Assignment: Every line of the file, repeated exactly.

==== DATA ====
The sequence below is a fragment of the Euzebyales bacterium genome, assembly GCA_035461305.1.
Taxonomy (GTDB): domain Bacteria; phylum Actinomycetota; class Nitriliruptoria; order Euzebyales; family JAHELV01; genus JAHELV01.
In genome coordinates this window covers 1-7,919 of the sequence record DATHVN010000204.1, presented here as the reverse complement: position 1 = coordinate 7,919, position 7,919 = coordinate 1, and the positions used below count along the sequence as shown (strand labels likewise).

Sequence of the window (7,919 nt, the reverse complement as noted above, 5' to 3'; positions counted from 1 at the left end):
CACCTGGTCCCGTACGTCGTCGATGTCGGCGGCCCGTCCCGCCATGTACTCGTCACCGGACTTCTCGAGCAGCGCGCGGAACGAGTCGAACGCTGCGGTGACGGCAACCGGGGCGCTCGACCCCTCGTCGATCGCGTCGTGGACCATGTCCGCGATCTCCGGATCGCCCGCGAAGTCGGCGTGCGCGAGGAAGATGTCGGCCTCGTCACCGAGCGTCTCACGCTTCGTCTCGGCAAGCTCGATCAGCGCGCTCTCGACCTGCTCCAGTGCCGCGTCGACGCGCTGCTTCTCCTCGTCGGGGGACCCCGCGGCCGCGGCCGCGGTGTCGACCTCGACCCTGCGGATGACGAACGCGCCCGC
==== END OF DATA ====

The sequence below is a fragment of the Euzebyales bacterium genome, assembly GCA_035461305.1.
Taxonomy (GTDB): domain Bacteria; phylum Actinomycetota; class Nitriliruptoria; order Euzebyales; family JAHELV01; genus JAHELV01.
In genome coordinates this window covers 1-7,919 of the sequence record DATHVN010000204.1, presented here as the reverse complement: position 1 = coordinate 7,919, position 7,919 = coordinate 1, and the positions used below count along the sequence as shown (strand labels likewise).

Sequence of the window (7,919 nt, the reverse complement as noted above, 5' to 3'; positions counted from 1 at the left end):
CACCTGGTCCCGTACGTCGTCGATGTCGGCGGCCCGTCCCGCCATGTACTCGTCACCGGACTTCTCGAGCAGCGCGCGGAACGAGTCGAACGCTGCGGTGACGGCAACCGGGGCGCTCGACCCCTCGTCGATCGCGTCGTGGACCATGTCCGCGATCTCCGGATCGCCCGCGAAGTCGGCGTGCGCGAGGAAGATGTCGGCCTCGTCACCGAGCGTCTCACGCTTCGTCTCGGCAAGCTCGATCAGCGCGCTCTCGACCTGCTCCAGTGCCGCGTCGACGCGCTGCTTCTCCTCGTCGGGGGACCCCGCGGCCGCGGCCGCGGTGTCGACCTCGACCCTGCGGATGACGAACGCGCCCGC